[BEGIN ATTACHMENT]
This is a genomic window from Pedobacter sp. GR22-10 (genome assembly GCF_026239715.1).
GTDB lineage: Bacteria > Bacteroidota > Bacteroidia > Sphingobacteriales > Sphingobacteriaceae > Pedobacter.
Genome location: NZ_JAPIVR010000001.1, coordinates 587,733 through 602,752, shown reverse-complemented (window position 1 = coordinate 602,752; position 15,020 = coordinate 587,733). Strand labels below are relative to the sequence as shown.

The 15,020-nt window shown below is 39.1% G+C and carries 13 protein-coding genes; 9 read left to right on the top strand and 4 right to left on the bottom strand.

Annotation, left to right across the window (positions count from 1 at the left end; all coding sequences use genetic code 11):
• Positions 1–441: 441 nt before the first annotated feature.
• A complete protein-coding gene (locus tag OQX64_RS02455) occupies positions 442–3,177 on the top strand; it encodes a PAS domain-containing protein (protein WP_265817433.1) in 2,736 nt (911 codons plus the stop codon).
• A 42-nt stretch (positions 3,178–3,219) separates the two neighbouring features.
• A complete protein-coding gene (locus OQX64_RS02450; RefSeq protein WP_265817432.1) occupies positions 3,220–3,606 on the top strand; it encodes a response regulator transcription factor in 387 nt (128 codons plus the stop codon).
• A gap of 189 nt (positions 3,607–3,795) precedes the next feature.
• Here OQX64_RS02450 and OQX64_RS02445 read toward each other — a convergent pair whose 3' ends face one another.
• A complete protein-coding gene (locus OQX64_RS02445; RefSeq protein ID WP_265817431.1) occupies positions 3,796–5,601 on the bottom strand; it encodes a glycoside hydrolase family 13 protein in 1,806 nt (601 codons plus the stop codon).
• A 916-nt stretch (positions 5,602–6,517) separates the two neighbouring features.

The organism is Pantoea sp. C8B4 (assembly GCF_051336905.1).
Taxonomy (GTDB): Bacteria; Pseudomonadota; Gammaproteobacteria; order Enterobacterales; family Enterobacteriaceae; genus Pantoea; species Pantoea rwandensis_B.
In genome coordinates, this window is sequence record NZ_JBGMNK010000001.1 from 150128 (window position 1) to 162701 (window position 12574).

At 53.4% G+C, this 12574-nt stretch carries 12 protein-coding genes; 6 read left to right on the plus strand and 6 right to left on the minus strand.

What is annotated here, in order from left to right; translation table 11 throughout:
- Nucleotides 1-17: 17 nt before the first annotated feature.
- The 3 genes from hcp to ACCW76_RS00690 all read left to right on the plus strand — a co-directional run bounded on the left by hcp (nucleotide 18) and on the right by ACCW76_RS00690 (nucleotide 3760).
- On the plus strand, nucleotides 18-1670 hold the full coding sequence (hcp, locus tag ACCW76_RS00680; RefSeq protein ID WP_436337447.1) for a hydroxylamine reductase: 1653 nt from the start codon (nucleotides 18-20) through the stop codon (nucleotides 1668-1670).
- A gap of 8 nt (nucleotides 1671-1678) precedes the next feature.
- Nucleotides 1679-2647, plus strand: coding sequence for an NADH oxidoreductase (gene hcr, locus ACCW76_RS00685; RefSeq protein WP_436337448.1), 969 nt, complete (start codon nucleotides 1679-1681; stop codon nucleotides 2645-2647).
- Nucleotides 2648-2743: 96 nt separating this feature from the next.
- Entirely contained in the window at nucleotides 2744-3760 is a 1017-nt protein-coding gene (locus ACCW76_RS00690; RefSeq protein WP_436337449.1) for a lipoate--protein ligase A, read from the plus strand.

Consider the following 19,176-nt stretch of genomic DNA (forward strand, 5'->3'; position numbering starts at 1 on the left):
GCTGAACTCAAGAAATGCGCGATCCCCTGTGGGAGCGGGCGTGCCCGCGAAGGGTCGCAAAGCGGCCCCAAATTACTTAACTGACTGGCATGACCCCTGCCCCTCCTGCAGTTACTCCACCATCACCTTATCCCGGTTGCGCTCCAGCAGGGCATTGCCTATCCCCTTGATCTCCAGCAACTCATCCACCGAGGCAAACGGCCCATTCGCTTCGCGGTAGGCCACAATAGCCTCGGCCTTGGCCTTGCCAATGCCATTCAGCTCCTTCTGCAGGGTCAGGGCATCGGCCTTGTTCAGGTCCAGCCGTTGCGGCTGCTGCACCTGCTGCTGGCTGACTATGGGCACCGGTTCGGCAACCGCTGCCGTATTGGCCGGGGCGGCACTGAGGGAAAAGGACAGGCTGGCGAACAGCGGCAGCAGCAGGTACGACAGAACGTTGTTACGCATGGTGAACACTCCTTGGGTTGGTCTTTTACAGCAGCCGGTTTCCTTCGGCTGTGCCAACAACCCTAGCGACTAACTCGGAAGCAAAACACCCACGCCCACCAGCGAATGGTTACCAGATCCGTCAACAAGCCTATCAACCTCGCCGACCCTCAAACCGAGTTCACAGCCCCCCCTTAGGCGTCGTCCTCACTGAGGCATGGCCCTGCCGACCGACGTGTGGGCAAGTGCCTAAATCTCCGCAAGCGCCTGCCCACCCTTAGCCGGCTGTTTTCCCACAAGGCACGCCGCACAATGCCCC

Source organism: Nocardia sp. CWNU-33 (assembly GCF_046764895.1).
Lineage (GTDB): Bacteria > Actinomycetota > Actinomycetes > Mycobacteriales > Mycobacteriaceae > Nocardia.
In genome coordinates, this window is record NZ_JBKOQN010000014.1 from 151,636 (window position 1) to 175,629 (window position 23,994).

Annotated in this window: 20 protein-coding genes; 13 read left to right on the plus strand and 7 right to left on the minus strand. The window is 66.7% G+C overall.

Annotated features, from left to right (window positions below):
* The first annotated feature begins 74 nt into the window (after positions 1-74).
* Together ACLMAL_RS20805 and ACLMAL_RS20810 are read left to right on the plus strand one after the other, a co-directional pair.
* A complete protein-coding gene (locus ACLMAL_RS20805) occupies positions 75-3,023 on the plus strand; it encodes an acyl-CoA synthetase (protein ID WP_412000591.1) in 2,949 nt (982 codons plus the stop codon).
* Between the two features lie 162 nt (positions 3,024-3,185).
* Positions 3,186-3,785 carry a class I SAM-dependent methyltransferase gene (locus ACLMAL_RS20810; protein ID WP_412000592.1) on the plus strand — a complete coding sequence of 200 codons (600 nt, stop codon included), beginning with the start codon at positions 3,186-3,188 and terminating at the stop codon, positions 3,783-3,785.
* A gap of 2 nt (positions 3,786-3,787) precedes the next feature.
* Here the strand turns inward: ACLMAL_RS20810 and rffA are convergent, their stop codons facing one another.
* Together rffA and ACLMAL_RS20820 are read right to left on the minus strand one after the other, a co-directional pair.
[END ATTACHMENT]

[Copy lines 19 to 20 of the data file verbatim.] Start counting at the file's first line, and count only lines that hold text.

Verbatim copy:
- Nucleotides 1-17: 17 nt before the first annotated feature.
- The 3 genes from hcp to ACCW76_RS00690 all read left to right on the plus strand — a co-directional run bounded on the left by hcp (nucleotide 18) and on the right by ACCW76_RS00690 (nucleotide 3760).